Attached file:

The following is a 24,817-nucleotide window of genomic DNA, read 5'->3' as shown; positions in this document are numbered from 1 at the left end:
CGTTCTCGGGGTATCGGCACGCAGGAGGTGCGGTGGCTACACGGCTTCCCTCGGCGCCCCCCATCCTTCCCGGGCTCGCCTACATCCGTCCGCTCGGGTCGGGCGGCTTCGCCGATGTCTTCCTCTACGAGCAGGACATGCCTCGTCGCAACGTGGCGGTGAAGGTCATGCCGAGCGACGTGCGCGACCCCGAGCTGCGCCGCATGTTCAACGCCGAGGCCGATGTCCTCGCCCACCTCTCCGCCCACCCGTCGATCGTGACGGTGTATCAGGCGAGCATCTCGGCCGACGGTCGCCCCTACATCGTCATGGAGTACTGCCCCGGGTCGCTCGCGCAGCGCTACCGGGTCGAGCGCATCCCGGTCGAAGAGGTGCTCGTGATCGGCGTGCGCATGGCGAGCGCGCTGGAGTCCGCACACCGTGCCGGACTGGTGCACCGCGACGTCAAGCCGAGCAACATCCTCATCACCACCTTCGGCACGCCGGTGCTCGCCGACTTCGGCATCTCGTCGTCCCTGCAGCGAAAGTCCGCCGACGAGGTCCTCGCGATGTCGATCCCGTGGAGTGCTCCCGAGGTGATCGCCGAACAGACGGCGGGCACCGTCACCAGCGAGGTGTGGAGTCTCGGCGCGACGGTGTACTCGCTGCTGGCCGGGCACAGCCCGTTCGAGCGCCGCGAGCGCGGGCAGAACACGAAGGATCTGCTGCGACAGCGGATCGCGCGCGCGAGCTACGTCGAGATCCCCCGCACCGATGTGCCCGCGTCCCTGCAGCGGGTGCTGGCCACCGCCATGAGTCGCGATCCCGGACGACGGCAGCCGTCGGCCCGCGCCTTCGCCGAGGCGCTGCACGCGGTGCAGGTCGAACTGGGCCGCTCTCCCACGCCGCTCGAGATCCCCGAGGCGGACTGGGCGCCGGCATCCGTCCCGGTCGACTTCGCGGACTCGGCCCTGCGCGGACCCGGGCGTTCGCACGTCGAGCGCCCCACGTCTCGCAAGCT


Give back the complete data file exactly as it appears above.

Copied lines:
The following is a 24,817-nucleotide window of genomic DNA, read 5'->3' as shown; positions in this document are numbered from 1 at the left end:
CGTTCTCGGGGTATCGGCACGCAGGAGGTGCGGTGGCTACACGGCTTCCCTCGGCGCCCCCCATCCTTCCCGGGCTCGCCTACATCCGTCCGCTCGGGTCGGGCGGCTTCGCCGATGTCTTCCTCTACGAGCAGGACATGCCTCGTCGCAACGTGGCGGTGAAGGTCATGCCGAGCGACGTGCGCGACCCCGAGCTGCGCCGCATGTTCAACGCCGAGGCCGATGTCCTCGCCCACCTCTCCGCCCACCCGTCGATCGTGACGGTGTATCAGGCGAGCATCTCGGCCGACGGTCGCCCCTACATCGTCATGGAGTACTGCCCCGGGTCGCTCGCGCAGCGCTACCGGGTCGAGCGCATCCCGGTCGAAGAGGTGCTCGTGATCGGCGTGCGCATGGCGAGCGCGCTGGAGTCCGCACACCGTGCCGGACTGGTGCACCGCGACGTCAAGCCGAGCAACATCCTCATCACCACCTTCGGCACGCCGGTGCTCGCCGACTTCGGCATCTCGTCGTCCCTGCAGCGAAAGTCCGCCGACGAGGTCCTCGCGATGTCGATCCCGTGGAGTGCTCCCGAGGTGATCGCCGAACAGACGGCGGGCACCGTCACCAGCGAGGTGTGGAGTCTCGGCGCGACGGTGTACTCGCTGCTGGCCGGGCACAGCCCGTTCGAGCGCCGCGAGCGCGGGCAGAACACGAAGGATCTGCTGCGACAGCGGATCGCGCGCGCGAGCTACGTCGAGATCCCCCGCACCGATGTGCCCGCGTCCCTGCAGCGGGTGCTGGCCACCGCCATGAGTCGCGATCCCGGACGACGGCAGCCGTCGGCCCGCGCCTTCGCCGAGGCGCTGCACGCGGTGCAGGTCGAACTGGGCCGCTCTCCCACGCCGCTCGAGATCCCCGAGGCGGACTGGGCGCCGGCATCCGTCCCGGTCGACTTCGCGGACTCGGCCCTGCGCGGACCCGGGCGTTCGCACGTCGAGCGCCCCACGTCTCGCAAGCT